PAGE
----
Quality control rules currently being discussed by the Department of Revenue would assure that every singe marijuana transaction is photographed, Spence said.
Spence discussed how she grew from originally opposing Amendment 20 on the 2000 ballot, which legalized medicinal marijuana in Colorado, to becoming the prime co-sponsor on the state’s first two bills regulating the industry, HB 1284 and SB 109. She said she’s still waiting for indication from stakeholders on how current laws should be changed.
“Senators and representatives don’t just sit around and dream up this stuff. We look to the medical community, we look to the medical marijuana centers (and) the patients to come to us and suggest how we can assist the patient, how we can assist the process of moving forward,” she said. “So I’m waiting for some instruction from the Colorado Medical Society, with whom I worked last year when we were putting forward legislation.”
Spence expects the Department of Revenue, which handles licensing for marijuana care centers, to also request specific changes, she said. Stanley said his trade group has also formed a bulleted list of legislative fixes they would like to see. Spence could not specify which issues will specifically be addressed in the next legislative session.
Weller received a standing ovation following her remarks at the podium. She said it was the first time she’d talked in front of a crowd about her battle with MS and medical marijuana usage.
Weller was diagnosed with MS in 2002 before she turned 40. She moved to Colorado three years ago from Dallas and became one of the 111,000 to receive a marijuana registry card.
She was initially skeptical about marijuana but considered it after a plethora of drugs she was prescribed caused more problems than they fixed. She depended on the drugs to relieve various pains caused by steroids she took for her MS symptoms.
“Steroids really beat me up,” Weller said. “I could not sleep. I could not focus. I was barely even human. People who saw me just could not believe the change in my personality.”
Weller was prescribed a drug similar to Ambien, a narcotic, to help her sleep. When that drug gave her stomach pains, she was prescribed another drug to treat that pain. When that drug gave her severe heartburn, she received another drug to treat heartburn. She compared her daily dosage to a “pharmaceutical blizzard.”
In 2009 Weller received her registry card and was surprised at how well she was treated at a wellness center in Denver.
“I did not know what I was getting myself into. I assumed I would be down in LoDo prohibition style, knocking on doors,” she said. “Instead I walked into a boutique environment. I walked in, I sat down and the first thing they did was educate me.”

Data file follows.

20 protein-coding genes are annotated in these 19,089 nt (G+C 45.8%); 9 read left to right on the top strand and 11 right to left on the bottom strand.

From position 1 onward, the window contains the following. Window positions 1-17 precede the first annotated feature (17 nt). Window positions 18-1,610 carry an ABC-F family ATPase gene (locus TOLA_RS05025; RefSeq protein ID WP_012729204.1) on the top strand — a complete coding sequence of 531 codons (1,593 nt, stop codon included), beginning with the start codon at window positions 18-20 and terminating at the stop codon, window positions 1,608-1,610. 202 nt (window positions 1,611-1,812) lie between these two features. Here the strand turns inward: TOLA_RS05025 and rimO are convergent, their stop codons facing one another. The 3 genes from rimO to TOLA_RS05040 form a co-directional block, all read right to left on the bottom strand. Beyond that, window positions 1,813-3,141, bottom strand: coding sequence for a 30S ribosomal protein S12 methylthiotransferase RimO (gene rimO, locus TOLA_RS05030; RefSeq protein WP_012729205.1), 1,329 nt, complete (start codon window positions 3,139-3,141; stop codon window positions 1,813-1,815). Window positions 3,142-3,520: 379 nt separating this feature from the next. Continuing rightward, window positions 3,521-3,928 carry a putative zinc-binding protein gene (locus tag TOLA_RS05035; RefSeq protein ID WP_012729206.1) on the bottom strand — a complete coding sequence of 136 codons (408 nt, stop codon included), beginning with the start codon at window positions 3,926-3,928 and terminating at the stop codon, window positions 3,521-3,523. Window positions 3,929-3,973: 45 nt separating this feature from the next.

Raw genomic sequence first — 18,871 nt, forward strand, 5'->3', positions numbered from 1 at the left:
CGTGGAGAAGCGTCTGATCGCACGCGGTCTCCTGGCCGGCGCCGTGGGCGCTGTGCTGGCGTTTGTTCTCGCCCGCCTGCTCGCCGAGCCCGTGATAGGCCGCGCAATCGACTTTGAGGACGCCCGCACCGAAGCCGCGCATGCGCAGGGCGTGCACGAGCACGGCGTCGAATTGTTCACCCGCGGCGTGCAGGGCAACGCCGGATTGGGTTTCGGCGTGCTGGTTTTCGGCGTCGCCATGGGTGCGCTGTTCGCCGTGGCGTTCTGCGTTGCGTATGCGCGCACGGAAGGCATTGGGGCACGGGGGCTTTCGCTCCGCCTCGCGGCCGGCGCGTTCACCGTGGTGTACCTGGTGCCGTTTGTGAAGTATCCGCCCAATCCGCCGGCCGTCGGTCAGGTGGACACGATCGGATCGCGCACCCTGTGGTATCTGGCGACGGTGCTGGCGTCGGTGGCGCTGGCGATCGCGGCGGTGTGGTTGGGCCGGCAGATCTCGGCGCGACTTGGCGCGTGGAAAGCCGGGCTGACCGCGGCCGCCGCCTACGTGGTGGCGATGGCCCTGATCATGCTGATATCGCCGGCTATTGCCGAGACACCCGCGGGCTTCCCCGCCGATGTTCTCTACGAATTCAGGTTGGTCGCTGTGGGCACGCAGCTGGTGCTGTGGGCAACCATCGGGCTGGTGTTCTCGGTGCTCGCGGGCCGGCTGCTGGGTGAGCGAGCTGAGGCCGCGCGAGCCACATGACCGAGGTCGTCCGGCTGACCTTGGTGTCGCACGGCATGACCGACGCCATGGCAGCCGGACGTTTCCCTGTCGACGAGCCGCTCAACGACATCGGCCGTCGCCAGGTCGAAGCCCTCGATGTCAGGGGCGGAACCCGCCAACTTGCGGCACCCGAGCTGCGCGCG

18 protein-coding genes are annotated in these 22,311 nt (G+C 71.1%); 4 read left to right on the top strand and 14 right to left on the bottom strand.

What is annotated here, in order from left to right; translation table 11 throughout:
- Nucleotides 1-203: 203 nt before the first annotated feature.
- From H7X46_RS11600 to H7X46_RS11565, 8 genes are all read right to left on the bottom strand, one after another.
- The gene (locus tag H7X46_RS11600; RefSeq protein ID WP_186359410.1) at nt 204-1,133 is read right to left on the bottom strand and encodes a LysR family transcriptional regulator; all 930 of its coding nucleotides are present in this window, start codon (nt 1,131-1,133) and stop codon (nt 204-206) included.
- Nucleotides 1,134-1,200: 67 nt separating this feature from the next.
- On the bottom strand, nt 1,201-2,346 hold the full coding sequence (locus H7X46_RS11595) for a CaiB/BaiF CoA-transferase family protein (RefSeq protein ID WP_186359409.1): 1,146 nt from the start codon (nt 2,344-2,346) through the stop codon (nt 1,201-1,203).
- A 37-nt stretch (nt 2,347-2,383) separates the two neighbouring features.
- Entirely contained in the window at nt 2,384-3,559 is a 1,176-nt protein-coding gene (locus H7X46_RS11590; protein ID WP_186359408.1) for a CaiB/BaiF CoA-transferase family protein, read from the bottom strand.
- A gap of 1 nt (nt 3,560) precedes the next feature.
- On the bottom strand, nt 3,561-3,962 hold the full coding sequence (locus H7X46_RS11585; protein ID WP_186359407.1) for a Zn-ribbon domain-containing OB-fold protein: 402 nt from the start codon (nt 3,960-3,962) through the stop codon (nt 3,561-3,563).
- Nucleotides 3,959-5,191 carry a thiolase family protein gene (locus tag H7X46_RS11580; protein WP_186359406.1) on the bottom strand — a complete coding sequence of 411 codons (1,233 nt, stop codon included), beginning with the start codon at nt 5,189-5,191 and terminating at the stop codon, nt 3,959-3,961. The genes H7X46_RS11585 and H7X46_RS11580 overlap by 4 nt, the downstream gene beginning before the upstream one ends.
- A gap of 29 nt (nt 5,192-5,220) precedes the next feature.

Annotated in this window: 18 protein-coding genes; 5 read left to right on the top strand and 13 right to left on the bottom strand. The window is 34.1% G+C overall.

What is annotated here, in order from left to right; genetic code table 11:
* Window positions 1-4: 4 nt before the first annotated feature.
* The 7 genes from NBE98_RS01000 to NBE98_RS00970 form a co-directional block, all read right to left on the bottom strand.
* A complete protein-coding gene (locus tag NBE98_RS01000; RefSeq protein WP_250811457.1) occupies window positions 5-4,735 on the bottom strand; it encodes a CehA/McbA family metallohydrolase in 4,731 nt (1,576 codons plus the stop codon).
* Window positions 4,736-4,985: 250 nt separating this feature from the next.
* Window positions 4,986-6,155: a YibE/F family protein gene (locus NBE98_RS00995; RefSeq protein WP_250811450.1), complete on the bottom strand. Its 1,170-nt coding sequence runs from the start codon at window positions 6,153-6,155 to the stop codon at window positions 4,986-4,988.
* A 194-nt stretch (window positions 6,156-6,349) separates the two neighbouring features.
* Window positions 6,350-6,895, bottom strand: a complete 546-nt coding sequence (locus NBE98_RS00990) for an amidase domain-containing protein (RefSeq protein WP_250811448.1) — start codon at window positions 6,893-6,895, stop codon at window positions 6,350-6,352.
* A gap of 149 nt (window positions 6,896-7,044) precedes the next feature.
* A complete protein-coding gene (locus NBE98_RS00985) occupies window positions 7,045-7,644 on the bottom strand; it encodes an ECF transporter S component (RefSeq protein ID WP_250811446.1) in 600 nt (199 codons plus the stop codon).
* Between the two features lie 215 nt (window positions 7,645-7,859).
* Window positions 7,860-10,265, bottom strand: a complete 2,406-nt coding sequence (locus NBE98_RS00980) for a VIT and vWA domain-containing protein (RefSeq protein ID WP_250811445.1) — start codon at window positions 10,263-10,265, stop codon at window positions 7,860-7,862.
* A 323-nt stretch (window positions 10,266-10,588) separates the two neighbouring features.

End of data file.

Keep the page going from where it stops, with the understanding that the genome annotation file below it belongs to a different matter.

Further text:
Weller was thrilled to find out that her wellness center also offered massage, chiropractor work, acupuncture, among several other medical treatments for low to zero cost, she said.
“They were there to treat the whole patient. They were not there to just sell me a bag of drugs,” she said.
Weller was matched with a marijuana strain that she said helps her sleep and kills pain caused by the steroids.
“I don’t want this drug to ever go back to a back alley because I don’t know how I would go about getting it,” Weller said. “This is the way that I know that I’m safe, and it’s reliable.”
Weller hopes that the Legislature makes strides in maintaining high safety standards at medical marijuana centers. She said the presence of security guards should be standard, as well as credit card machines so patients don’t have to carry cash.
Spence said Colorado, California and Washington likely would have ballot measures in 2012 asking voters to legalize marijuana. She said state regulations have yet to satisfy all stakeholders, let alone an entire legalization effort.
“I hoped that [Proposition 19] passed (in California this year) because I’d like to see someone else besides Colorado be the guinea pig in how to fix this stuff,” she said. “Regulations are just a baby step to how we would manage full legalization.”
Spence said she’s against local bans on dispensaries because it “denies patients their medicine.” She expects bans passed in multiple cities and counties to be challenged in court.